From the February 2008 issue of Entrepreneur

An August report from Parks Associates states that 34 percent of adult internet users play online games every week. That's more than the percentage of adults who watch videos or use social networking sites. Online gaming and virtual worlds are booming as both casual and hard-core gamers gravitate toward internet offerings. With them come virtual economies with goods and currencies that can be turned into real-world cash--which means opportunity for entrepreneurs.

The trading, buying and selling of virtual currency from popular games like World of Warcraft and EverQuest has been a largely underground market--until now. Sparter built a platform where users can trade, buy and sell virtual currencies from online games and virtual worlds. Co-founders Dan Kelly and Boris Putanec officially launched the website in beta form last February and have already made waves in the online gaming community, with sales expected to exceed $250,000 for their first year.

"We did a lot of research," says Kelly, 40. "People clearly saw value in buying and trading virtual goods. We thought there should be a viable long-term solution not only for gamers, but also for the industry." Sparter costs nothing for buyers; the company makes money by taking a commission from sellers on each completed transaction. Sparter supports currency trade for a variety of online games and handles international transactions as well. Gaming-related startups need to keep the international nature of the industry in mind when building their platforms.

Entrepreneurs who are considering getting into different areas of online gaming have to be prepared to adjust to a rapidly changing marketplace. Says Putanec, "The market is still fragmented. Doing the usual startup thing is good, but build an infrastructure that will be able to scale."

While Sparter chose virtual currency exchange as a hot area, there are plenty of fledgling markets for entrepreneurs. "There are other opportunities for people who can build tools or technology to solve some of the problems we are dealing with," says Kelly, who points to cyber-currency fraud and micropayments. He adds that one of the big opportunities for entrepreneurs is informational services, which provide forums, walk-throughs, guides, tips and more for gamers.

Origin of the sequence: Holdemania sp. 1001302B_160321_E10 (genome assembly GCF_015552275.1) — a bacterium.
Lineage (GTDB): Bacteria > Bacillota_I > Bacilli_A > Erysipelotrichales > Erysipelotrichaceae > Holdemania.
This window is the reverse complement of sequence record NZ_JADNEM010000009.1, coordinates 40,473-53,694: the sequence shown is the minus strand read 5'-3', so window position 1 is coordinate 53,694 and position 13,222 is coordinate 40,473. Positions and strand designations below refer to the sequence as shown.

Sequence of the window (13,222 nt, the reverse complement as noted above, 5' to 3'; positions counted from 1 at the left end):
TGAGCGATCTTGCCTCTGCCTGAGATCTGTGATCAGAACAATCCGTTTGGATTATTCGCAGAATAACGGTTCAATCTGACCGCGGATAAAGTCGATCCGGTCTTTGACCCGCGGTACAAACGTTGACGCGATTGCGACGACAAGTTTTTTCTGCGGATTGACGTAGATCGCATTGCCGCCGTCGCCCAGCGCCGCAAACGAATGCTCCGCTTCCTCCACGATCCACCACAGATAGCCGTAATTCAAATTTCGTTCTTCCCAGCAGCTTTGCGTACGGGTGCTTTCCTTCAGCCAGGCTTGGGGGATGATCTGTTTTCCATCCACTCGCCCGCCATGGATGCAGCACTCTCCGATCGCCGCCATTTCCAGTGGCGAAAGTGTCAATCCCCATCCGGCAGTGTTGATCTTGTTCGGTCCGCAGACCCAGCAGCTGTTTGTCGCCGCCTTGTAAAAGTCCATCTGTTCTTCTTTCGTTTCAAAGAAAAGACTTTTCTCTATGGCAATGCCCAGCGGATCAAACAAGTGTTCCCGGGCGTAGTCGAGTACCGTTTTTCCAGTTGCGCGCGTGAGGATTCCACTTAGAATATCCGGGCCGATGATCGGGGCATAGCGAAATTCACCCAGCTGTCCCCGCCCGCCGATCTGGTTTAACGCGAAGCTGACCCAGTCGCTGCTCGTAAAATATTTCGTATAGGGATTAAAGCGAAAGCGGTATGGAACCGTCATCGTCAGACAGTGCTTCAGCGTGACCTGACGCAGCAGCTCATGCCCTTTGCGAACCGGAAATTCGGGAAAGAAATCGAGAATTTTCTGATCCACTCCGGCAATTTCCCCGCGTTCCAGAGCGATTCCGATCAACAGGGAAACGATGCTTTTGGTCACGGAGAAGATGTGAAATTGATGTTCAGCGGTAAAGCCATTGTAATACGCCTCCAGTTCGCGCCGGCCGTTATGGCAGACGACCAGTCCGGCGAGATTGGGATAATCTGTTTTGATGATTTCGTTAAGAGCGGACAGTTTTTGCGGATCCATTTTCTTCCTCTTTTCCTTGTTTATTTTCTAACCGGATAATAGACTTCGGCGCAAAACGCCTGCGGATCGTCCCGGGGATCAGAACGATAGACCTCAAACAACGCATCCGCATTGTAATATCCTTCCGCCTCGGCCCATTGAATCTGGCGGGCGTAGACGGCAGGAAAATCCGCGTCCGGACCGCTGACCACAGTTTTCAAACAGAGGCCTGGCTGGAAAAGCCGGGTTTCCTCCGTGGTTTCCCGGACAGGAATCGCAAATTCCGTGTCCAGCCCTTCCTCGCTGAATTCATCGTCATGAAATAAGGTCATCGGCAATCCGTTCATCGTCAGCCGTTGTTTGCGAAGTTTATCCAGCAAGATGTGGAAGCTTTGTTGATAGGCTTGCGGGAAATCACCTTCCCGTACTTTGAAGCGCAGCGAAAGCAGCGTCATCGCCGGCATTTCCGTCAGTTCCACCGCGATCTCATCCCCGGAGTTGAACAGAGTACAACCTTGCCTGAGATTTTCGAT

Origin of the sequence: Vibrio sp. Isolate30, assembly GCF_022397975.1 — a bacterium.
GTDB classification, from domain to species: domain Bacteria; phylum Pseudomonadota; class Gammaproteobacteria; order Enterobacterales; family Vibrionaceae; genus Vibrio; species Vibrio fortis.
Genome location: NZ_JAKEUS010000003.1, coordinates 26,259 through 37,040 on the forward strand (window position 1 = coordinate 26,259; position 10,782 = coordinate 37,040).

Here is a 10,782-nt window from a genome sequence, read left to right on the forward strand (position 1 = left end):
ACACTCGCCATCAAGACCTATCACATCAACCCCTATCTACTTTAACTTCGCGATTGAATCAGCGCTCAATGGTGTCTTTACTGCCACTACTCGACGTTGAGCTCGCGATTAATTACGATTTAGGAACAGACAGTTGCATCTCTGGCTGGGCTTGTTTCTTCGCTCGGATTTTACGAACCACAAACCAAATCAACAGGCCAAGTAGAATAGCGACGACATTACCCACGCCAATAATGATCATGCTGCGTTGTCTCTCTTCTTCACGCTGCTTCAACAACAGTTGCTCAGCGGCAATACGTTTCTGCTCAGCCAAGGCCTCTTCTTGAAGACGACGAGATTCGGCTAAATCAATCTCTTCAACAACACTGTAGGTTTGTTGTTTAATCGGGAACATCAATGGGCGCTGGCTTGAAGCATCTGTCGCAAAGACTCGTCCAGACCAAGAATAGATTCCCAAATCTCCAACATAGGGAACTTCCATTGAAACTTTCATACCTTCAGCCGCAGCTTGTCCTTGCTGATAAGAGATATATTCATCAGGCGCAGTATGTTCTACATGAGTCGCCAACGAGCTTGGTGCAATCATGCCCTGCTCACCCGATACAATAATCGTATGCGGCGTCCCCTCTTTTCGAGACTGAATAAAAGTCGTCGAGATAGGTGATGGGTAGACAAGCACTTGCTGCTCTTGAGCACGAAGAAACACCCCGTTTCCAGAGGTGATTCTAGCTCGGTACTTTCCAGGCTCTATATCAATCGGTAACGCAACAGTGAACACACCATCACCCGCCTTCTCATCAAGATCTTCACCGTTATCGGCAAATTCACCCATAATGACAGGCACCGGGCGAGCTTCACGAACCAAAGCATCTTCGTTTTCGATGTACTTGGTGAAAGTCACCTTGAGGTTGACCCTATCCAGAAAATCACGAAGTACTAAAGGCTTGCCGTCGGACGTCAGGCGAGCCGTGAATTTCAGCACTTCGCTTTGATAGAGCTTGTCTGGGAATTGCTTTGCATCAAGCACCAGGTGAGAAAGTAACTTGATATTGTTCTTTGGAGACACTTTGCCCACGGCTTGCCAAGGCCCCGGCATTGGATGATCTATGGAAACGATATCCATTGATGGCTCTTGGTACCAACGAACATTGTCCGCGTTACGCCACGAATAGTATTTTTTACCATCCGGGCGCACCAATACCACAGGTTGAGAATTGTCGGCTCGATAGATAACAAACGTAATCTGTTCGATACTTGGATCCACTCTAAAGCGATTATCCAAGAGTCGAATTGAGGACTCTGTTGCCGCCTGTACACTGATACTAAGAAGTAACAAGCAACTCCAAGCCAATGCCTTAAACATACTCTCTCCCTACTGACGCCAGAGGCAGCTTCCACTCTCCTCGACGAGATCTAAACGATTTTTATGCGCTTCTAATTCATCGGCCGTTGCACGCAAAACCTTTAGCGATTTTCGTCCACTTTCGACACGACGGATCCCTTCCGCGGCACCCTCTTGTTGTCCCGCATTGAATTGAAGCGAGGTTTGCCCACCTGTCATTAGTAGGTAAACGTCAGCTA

Entrepreneurs need to be prepared to talk with the online game developers who create the virtual worlds that fuel this industry, whether it's to get feedback on products or develop potential partnerships. "The game industry is growing and the online-world space is growing," says Kelly. "There is going to be more need for good information and products that help people enjoy their experiences more."

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Google Checkout may be the new kid on the online payments block, but it's gaining users at a fair clip. Google is competing on the basis of low fees for credit and debit card transactions. Beginning on February 1, Google Checkout will charge 2 percent plus 20 cents per transaction. Some Google AdWords subscribers will be eligible for free credit card processing on Google Checkout sales. A payment guarantee that applies to 98 percent of transactions helps protect sellers from chargebacks. The bottom line? The more payment options you can offer your customers, the better.